Are Your Estate Plans Good for Your Family?

May 15 is listed as International Day of Families, so we think there’s no better time than this month to talk about how your estate plans — or lack thereof — can impact your loved ones. This May is a great time to ask yourself if your estate plans are good for your family, and will they help hold your heirs and beneficiaries together if a tragedy should occur?

In answering that question, it’s a good idea to confront some common estate planning myths. For example, estate planning is not just an activity the wealthy should consider. Estate planning, including creating a will, is important for anyone. A will can help your loved ones find closure in knowing that your final wishes were addressed, but it also provides you peace of mind. You can address how assets will be distributed, but you can also address wishes for your legacy or your children.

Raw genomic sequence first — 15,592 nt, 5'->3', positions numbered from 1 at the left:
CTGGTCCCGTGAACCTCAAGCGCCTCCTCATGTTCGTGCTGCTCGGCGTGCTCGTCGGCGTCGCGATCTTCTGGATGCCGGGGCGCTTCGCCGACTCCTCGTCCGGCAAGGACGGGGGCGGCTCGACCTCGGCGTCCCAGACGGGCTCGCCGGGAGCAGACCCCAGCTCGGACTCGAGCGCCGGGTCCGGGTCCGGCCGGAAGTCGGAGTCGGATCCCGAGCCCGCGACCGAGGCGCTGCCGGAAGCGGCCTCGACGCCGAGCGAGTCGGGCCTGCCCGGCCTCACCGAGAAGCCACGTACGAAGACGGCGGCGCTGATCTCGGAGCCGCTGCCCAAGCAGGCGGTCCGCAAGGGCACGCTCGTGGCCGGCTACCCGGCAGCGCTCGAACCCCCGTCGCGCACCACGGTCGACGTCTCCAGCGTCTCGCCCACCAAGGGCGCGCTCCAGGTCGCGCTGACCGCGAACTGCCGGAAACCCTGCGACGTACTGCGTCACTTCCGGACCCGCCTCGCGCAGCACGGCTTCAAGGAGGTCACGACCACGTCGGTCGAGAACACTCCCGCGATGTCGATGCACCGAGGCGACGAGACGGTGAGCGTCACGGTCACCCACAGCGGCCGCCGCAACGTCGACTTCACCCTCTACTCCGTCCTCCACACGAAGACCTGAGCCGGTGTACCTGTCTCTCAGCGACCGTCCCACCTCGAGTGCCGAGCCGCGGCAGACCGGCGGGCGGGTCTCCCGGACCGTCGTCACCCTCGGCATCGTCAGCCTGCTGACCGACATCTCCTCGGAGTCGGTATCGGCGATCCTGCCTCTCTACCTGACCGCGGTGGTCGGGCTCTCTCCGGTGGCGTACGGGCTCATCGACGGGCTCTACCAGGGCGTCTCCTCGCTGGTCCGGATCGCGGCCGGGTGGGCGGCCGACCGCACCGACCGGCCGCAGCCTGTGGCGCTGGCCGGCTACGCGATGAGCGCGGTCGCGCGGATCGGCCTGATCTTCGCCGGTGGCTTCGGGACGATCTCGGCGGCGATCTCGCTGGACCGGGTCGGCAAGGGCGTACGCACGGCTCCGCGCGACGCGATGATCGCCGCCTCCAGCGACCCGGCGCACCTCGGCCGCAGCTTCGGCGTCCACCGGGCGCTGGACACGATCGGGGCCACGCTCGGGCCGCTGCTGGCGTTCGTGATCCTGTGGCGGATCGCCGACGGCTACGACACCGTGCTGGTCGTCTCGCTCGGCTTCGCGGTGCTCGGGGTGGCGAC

Another common myth is that a will solves all future estate issues. While a properly written and executed will can be a powerful document, wills aren’t the only tool in the estate tool box. When you work with an experienced estate lawyer, you can learn about options that can protect assets from creditors, provide for the care of minor children in a way you are comfortable with or keep loved ones from lengthy probate battles.

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Finally, you might think you are too young for estate planning. Sadly, you never know when an estate plan might be required, so the right time for taking on such activity is usually now. This May, find out more about protecting yourself and your family with estate plans.

Source: Forbes, “10 Common Estate Planning Myths That Can Be Detrimental to Your Family,” Erik Carter, accessed April 29, 2016


This blog is being published for educational purposes only as well as to provide general information and a basic understanding of the law, not to provide specific legal advice. By entering this site you understand that there is no attorney client relationship between you and the publisher. This site should never be used as a substitute for competent legal advice from a licensed professional attorney in your state.

 

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